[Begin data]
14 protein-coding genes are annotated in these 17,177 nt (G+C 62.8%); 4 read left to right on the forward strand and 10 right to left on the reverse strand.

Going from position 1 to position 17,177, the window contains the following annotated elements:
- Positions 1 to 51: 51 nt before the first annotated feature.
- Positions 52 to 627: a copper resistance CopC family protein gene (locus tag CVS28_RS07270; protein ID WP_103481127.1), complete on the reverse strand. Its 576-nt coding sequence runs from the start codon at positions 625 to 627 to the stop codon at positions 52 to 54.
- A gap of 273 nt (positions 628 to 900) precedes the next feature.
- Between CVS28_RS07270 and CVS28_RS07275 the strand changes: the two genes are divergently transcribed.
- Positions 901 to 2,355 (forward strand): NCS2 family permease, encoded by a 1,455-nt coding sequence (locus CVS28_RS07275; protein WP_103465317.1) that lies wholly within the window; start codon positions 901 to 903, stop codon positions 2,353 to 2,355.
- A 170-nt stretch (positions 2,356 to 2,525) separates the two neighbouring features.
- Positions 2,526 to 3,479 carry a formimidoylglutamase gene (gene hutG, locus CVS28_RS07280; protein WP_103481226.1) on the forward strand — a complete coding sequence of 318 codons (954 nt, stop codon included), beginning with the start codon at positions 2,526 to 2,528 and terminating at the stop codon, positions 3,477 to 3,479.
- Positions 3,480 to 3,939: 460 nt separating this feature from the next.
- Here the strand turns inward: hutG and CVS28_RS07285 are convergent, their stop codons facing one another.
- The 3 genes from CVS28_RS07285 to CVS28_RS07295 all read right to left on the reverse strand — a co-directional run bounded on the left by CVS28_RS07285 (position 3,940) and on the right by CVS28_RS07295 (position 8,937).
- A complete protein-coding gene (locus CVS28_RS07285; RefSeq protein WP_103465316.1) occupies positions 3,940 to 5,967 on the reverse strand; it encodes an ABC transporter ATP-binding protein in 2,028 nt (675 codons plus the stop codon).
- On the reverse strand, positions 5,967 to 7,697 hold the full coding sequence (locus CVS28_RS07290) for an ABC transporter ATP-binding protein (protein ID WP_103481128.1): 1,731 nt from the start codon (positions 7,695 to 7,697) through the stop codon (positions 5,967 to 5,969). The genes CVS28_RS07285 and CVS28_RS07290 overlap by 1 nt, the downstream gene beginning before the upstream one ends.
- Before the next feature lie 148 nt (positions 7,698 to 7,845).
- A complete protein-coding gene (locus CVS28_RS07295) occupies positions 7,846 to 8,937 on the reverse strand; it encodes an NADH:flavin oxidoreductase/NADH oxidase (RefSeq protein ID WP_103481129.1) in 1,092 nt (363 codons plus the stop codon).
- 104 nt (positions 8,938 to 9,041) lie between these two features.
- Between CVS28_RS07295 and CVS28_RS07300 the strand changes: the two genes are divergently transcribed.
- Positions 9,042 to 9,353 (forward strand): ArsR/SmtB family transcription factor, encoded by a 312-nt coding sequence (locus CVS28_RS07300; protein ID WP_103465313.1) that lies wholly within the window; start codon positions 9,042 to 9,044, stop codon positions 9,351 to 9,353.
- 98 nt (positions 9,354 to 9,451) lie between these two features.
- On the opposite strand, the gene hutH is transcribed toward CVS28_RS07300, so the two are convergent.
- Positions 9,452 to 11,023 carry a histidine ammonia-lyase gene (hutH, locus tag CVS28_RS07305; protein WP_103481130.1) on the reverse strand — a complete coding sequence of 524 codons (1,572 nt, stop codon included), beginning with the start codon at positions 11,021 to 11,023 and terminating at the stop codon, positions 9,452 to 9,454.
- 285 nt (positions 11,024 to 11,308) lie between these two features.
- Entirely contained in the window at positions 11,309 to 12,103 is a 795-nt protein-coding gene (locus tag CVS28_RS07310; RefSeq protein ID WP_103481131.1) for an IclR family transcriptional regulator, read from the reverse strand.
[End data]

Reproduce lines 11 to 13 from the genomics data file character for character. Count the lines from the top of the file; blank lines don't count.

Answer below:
- Here the strand turns inward: hutG and CVS28_RS07285 are convergent, their stop codons facing one another.
- The 3 genes from CVS28_RS07285 to CVS28_RS07295 all read right to left on the reverse strand — a co-directional run bounded on the left by CVS28_RS07285 (position 3,940) and on the right by CVS28_RS07295 (position 8,937).
- A complete protein-coding gene (locus CVS28_RS07285; RefSeq protein WP_103465316.1) occupies positions 3,940 to 5,967 on the reverse strand; it encodes an ABC transporter ATP-binding protein in 2,028 nt (675 codons plus the stop codon).